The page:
What is kidney disease? My mother has it, but doesn't have any symptoms.
Kidney Disease can often be “silent” – meaning there are no symptoms. And that’s a scary thing, especially to someone just starting to manage chronic kidney disease.
It’s important to keep in mind that your mom is already ahead of the game – she knows she has kidney disease and can take a variety of steps to protect her kidney health and lower her risk of kidney failure.
Regular testing will be an important part of managing your mom’s condition. A blood test called the glomerular filtration rate (GFR) is used to check how well the kidneys are functioning so she’ll probably have these frequently. Her doctor may also suggest imaging tests to see the size of the kidneys, detect tumors or kidney stones and to view the urinary tract. And a biopsy can pinpoint the specific type of kidney disease and the extent of kidney damage. The doctor uses those test results to determine the best treatments.
It’s also important that people with kidney disease:
- Manage other conditions, like high blood pressure or diabetes, that can lead to kidney failure
- Only take medications and supplements under the direction of a doctor—and to be especially careful with over-the-counter pain relievers
- Limit time around potential toxins
- Not abuse alcohol or use illegal drugs
- Inform all healthcare providers that they have kidney disease, including doctors, pharmacists, dentists and testing technicians
- Talk to their doctor before becoming pregnant
Understanding Your Risk for Kidney Disease
Your mom’s diagnosis is important for your health as well. Many of conditions that increase a person’s risk of kidney disease run in families. So take the time to discuss your risk with your doctor and encourage other family members to do the same. A simple urine test called the Albumin Creatinine Ratio (ACR) can detect kidney problems.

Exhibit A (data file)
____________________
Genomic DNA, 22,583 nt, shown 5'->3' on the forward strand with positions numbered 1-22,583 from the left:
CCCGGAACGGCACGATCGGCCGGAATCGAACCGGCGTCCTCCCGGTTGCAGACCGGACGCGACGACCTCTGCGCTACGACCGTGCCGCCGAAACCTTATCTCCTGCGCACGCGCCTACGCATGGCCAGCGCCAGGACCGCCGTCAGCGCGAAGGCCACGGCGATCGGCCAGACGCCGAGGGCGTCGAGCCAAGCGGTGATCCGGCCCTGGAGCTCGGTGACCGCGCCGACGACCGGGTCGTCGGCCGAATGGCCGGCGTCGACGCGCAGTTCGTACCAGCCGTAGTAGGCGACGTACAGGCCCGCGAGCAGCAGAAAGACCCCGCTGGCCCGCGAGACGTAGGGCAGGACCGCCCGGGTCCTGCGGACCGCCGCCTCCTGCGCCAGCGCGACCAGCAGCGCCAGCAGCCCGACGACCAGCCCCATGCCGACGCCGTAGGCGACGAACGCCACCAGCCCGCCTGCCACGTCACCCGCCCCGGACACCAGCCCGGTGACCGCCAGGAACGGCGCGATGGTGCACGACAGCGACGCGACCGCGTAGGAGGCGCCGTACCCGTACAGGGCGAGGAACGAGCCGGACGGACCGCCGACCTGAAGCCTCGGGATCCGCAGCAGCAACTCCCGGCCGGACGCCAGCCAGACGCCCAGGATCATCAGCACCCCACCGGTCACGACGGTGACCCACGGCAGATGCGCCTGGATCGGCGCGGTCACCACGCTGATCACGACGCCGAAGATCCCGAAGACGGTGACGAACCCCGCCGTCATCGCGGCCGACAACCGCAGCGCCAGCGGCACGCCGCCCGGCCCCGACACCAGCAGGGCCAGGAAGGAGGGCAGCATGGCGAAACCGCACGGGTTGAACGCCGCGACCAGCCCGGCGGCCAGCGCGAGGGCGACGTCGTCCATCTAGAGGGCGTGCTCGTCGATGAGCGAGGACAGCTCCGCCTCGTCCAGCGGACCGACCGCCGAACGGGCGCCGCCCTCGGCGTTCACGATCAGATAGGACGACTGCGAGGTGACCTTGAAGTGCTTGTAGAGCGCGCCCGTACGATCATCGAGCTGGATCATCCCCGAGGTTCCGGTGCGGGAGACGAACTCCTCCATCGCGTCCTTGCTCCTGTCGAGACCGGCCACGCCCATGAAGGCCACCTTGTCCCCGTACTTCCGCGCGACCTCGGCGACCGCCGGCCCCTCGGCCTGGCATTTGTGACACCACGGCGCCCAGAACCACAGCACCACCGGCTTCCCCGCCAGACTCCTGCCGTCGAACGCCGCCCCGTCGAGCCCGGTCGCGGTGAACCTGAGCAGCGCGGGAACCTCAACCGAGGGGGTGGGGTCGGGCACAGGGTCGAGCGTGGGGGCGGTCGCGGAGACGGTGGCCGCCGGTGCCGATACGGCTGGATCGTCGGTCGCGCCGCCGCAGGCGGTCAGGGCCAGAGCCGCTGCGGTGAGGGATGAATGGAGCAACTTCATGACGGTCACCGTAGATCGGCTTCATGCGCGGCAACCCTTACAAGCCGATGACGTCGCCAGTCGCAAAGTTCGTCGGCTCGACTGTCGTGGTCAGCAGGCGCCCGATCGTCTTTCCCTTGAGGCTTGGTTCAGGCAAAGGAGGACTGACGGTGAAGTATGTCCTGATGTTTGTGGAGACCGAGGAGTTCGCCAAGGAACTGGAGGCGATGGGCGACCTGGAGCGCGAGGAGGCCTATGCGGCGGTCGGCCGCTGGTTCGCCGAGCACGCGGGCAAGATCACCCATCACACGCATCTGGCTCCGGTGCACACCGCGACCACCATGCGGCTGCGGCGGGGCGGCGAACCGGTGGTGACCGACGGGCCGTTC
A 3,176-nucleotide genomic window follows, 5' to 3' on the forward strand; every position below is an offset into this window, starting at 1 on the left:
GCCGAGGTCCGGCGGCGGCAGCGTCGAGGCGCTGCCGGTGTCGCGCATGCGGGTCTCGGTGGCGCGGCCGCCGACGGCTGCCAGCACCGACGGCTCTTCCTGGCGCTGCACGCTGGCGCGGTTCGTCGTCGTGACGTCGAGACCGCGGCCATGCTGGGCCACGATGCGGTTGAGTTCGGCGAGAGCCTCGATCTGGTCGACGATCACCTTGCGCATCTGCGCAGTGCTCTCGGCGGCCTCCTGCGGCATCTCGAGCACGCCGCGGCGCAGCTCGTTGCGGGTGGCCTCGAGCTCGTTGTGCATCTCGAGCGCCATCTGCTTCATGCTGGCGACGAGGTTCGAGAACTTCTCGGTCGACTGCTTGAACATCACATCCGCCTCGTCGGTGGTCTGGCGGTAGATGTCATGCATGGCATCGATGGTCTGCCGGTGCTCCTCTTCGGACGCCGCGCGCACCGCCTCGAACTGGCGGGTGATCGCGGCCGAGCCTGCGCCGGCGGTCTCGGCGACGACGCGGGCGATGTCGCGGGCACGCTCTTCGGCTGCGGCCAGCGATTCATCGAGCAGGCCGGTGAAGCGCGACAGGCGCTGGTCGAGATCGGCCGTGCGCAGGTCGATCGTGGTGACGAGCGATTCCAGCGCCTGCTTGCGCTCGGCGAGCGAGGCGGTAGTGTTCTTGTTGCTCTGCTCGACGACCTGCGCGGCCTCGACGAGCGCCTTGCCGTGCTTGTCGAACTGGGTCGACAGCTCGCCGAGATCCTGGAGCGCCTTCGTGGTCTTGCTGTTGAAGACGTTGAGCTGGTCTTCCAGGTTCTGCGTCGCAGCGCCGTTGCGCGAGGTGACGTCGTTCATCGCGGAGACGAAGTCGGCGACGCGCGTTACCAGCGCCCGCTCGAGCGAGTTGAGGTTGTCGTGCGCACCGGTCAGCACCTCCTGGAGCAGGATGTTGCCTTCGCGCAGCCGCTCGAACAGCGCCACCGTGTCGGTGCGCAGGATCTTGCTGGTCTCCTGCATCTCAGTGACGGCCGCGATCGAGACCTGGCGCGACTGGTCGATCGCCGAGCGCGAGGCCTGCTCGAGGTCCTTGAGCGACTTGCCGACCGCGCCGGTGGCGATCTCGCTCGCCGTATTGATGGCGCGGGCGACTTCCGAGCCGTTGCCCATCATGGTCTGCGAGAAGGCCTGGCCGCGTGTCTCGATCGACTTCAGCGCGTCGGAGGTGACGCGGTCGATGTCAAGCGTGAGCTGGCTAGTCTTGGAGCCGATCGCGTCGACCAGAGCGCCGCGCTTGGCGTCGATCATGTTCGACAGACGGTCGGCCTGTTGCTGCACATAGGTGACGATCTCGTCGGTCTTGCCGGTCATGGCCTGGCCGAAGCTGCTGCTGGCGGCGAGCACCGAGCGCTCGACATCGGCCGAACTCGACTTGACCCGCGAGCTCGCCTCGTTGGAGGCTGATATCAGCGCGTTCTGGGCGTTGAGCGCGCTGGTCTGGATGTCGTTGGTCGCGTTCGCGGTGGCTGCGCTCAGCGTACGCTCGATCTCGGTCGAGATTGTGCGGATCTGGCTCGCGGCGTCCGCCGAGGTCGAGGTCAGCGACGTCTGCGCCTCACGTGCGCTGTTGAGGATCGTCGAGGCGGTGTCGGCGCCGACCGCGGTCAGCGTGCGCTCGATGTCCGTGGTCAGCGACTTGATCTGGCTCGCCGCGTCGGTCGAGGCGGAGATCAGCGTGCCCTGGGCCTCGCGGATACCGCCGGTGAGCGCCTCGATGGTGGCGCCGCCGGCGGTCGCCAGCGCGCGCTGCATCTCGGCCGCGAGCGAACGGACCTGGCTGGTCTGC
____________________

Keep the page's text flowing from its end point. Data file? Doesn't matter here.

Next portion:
There are four major risk factors for kidney disease:
- High Blood Pressure
- Family history of kidney disease
- Age (60 and older)
There are other factors that increase your risk as well. Black Americans, Hispanics and Asians are at increased risk, as well as Native Americans, Pacific Islanders and Native Alaskans. Overuse of alcohol and using illegal drugs can both damage your kidneys. So can the misuse of pain medications like aspirin, acetaminophen (such as Tylenol) and ibuprofen (such as Advil).
Signs & Symptoms of Kidney Disease
According to the National Kidney Foundation, more than 26 million Americans have chronic kidney disease and millions of others are at risk. Because it’s silent, many people don’t know they have kidney disease until it becomes advanced, leading to symptoms like:
- Feeling tired or having less energy than usual
- Trouble concentrating
- Poor appetite
- Trouble sleeping
- Muscle cramps or increased need to urinate, especially at night
- Swollen feet or ankles
- Puffy eyes, especially in the morning
- Dry, itchy skin
For you and your mom, reducing your risk of kidney failure will involve a balance of being diligent with your health but not letting fear take over. Stress can wreak havoc on both body and mind. So follow your doctor’s recommendations, but don’t go overboard with more frequent testing or unnecessary medications.
A Registered Nurse is available 24/7* free of charge to answer questions or help you find a doctor that suits your needs. Just call 1-800-386-9355.* Closed Thanksgiving Day, Christmas Day, and New Year’s Day. If you are having a medical emergency, call 9-1-1 or visit your nearest Emergency Room. To find out just how fast you’ll be seen, text ER to 23000.